Cell phone messaging, often referred to as SMS or texting, has been around since 1992. Originally, it began as a way for telecom employees to communicate with one another without using limited bandwidth. Quickly the popularity grew and it became an essential communication tool for consumers who found that sending short, text-based messages to one another was convenient, helpful, and much simpler than calling in many instances. Source: Wikipedia
For most of us, the thought of cellphones in the classroom is one in which distraction reigns. Unfettered access to text messaging does not seem particularly well-suited to ensuing that kids get the education that they need. In fact, at first glance, it seems like it would encourage the opposite – endless text messaging, a lack of attention to subject matter, and the like. There’s no denying the fact that texting can be distracting, but there is also the fact that when used correctly, text messages can actually play an important role in educating our children. There are quite a few ways that texting can be worked into the classroom, to provide additional learning points.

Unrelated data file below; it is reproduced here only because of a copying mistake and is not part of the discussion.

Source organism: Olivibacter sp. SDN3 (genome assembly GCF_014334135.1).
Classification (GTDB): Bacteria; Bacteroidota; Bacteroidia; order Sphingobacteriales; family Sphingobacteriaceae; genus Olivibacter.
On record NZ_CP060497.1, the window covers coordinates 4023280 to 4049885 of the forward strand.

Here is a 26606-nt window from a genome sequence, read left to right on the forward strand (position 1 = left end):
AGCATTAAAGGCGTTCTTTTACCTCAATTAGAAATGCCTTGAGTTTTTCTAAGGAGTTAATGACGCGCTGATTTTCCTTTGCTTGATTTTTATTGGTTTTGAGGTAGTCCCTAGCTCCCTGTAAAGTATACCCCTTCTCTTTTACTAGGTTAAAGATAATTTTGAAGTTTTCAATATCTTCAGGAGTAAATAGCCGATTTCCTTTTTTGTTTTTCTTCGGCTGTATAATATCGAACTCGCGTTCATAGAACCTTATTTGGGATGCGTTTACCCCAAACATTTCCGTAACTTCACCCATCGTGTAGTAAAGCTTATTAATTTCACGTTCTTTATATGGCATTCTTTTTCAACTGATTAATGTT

When text messaging was first introduced on cellular phones, communicating this way was mainly done between personal acquaintances; until it wasn’t. It didn’t take long before a younger generation was texting their acceptance of a job offer or asking a client to meet for drinks after work.